You can’t make the right choice without knowing your options.

When building a house, adding new spaces to your home, or just refreshing existing spaces, the type of interior doors you choose can have a dramatic effect on the look and feel of your home. And whether you have French doors, pocket doors, or swinging doors, it’s important to choose the type of door panels that best fit your home’s decor and your overall design vision.

Years ago, the style of every interior door panel in a home would have been the same, but that’s no longer the case. One of the reasons for the rising popularity in transitional home styles is that it affords homeowners the freedom to mix and match door surfaces, colors, and styles. But whether you’re choosing doors for an entire home or just one room, the first thing you’ll notice when you start shopping is that you have options — a lot of options. The best decisions are made from a position of knowledge, and this article is designed to help you understand your options so you’re ready to discuss your preferences with a design professional.

What is a hollow core door?

As the name suggests, a hollow core door is mostly hollow in the middle. Hollow core doors usually have a solid interior frame that runs the entire perimeter of the door. That frame is sandwiched between two thin veneers sometimes called skins. The skins can be flat/flush, or they can be molded to resemble a traditionally made panel door. The frame can be made from solid wood, hardwood, MDF, particle board, or a combination. The frame is often thicker where the door handle, lock, and hinges are located.

In addition to the frame, there is a honeycomb or grid structure made of thin wood or cardboard that adds strength to the panel and prevents the two skins from collapsing in on each other. If the surface of the door is flat, the door skins are probably made of plywood or hardboard. If the surface is molded to look like a raised panel door, the skins might be made of fiberglass or some sort of plastic.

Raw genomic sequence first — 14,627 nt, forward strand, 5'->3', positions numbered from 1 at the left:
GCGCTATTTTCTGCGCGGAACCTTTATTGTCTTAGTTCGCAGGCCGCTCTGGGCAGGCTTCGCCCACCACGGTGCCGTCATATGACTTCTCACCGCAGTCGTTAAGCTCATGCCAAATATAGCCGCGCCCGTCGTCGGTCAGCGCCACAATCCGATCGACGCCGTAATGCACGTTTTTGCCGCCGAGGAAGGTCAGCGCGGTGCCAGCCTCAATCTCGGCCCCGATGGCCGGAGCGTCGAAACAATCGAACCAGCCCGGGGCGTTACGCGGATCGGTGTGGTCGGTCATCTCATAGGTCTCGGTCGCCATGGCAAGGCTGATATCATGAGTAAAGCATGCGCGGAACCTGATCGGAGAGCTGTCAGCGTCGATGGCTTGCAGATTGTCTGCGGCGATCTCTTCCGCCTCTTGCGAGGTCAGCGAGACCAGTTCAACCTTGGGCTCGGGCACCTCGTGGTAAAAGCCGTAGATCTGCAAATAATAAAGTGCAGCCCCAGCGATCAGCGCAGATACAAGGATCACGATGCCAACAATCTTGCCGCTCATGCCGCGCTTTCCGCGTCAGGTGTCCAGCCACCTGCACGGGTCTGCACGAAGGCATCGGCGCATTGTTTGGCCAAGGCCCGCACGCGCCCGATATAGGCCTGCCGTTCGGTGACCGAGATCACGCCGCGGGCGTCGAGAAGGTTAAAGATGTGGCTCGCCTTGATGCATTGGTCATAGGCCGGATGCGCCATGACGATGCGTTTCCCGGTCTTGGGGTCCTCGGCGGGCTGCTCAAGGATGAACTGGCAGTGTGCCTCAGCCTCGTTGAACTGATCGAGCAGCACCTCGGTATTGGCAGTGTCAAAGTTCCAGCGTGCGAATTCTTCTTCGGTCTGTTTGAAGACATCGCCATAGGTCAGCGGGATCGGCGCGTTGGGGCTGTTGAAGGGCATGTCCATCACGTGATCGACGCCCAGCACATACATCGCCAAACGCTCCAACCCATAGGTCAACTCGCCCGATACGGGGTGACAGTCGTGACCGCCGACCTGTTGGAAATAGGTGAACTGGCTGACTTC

The main advantage of a hollow core door is price. Because they are easier to make and contain less material, they cost less than solid core doors. And due to their light weight, hollow core doors are easier to lift, move around, and install than heavier solid core doors. And if installed using less-than-best practices, they are less prone to get out of alignment if repeatedly slammed by the wind or a moody teenager than a solid core door.

Due to their lightweight construction, hollow core doors provide little security from forced entry. If Jack Nicholson’s character in the movie The Shining would have been barred by a hollow core door, Shelly Duvall’s character would not have stood a chance. Hollow core doors don’t do a good job preventing the spread of fire, don’t block sound very well, and just don’t feel as substantial or durable as solid core doors. Each raised panel hollow core door requires an expensive mold to create, so there aren’t as many configurations to choose from.

What is a solid core door?

Again, as the name suggests, solid core doors are solid. Just like hollow core doors, solid core doors can be flat/flush or made with decorative panels. Solid core doors can be made from solid wood, solid MDF, could have MDF core with a wood veneer, contain a particle board core with an MDF veneer, or any number of material combinations.